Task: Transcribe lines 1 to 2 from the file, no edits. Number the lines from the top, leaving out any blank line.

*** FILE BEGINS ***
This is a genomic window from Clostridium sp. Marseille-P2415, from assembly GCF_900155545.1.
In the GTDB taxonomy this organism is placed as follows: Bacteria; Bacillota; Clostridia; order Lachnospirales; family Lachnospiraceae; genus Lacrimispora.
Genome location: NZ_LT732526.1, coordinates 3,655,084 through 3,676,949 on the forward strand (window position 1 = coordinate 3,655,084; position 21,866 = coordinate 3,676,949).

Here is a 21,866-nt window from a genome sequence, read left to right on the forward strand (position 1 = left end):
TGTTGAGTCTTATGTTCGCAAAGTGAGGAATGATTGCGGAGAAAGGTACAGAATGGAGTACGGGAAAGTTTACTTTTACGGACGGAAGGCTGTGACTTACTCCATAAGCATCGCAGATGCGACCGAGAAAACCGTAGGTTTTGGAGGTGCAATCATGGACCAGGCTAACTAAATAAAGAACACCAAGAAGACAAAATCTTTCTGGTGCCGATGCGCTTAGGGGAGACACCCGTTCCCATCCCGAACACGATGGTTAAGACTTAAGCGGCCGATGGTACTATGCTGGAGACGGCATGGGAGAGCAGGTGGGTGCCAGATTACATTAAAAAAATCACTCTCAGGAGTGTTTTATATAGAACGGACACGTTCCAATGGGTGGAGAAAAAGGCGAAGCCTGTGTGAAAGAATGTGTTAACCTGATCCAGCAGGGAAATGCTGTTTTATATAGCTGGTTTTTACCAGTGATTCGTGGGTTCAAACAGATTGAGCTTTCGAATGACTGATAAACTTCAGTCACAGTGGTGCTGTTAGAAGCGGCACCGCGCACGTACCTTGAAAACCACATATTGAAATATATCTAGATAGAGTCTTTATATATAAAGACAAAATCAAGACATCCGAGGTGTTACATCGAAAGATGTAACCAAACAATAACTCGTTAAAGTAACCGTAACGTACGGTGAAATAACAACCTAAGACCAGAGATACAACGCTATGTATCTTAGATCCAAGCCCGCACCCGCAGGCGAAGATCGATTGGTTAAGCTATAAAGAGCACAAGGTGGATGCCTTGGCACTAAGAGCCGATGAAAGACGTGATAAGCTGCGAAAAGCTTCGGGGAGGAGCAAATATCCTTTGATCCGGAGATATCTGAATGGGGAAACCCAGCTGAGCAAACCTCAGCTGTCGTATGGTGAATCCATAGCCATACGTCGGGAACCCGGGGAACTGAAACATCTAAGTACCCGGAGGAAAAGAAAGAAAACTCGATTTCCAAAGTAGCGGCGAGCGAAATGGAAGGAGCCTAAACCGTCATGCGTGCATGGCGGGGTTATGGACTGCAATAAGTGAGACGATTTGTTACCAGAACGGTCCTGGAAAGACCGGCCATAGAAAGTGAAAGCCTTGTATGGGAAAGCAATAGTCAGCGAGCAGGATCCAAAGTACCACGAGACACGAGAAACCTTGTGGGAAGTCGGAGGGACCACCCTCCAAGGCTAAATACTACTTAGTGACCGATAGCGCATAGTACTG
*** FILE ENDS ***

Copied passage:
This is a genomic window from Clostridium sp. Marseille-P2415, from assembly GCF_900155545.1.
In the GTDB taxonomy this organism is placed as follows: Bacteria; Bacillota; Clostridia; order Lachnospirales; family Lachnospiraceae; genus Lacrimispora.